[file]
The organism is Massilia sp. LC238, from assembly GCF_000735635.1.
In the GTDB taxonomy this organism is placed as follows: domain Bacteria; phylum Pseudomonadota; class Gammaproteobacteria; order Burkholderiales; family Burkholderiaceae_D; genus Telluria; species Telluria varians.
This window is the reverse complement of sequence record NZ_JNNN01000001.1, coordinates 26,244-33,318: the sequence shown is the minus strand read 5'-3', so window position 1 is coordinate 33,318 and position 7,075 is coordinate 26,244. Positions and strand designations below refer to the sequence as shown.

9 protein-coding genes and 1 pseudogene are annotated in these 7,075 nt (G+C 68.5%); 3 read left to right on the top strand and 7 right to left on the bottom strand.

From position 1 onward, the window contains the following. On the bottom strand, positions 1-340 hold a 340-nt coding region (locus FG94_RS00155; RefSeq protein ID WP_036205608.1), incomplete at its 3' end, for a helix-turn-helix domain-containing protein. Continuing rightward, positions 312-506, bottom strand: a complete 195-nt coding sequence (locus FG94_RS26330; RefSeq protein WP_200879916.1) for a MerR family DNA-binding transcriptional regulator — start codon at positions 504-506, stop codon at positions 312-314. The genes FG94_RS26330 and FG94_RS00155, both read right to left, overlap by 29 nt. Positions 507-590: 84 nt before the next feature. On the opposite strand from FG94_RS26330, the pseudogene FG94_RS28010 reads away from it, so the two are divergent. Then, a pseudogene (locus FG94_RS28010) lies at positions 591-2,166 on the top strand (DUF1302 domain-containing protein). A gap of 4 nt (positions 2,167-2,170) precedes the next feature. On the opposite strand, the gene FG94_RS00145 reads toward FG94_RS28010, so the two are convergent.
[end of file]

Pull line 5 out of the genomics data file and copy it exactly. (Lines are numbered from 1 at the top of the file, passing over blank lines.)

From position 1 onward, the window contains the following. On the bottom strand, positions 1-340 hold a 340-nt coding region (locus FG94_RS00155; RefSeq protein ID WP_036205608.1), incomplete at its 3' end, for a helix-turn-helix domain-containing protein. Continuing rightward, positions 312-506, bottom strand: a complete 195-nt coding sequence (locus FG94_RS26330; RefSeq protein WP_200879916.1) for a MerR family DNA-binding transcriptional regulator — start codon at positions 504-506, stop codon at positions 312-314. The genes FG94_RS26330 and FG94_RS00155, both read right to left, overlap by 29 nt. Positions 507-590: 84 nt before the next feature. On the opposite strand from FG94_RS26330, the pseudogene FG94_RS28010 reads away from it, so the two are divergent. Then, a pseudogene (locus FG94_RS28010) lies at positions 591-2,166 on the top strand (DUF1302 domain-containing protein). A gap of 4 nt (positions 2,167-2,170) precedes the next feature. On the opposite strand, the gene FG94_RS00145 reads toward FG94_RS28010, so the two are convergent.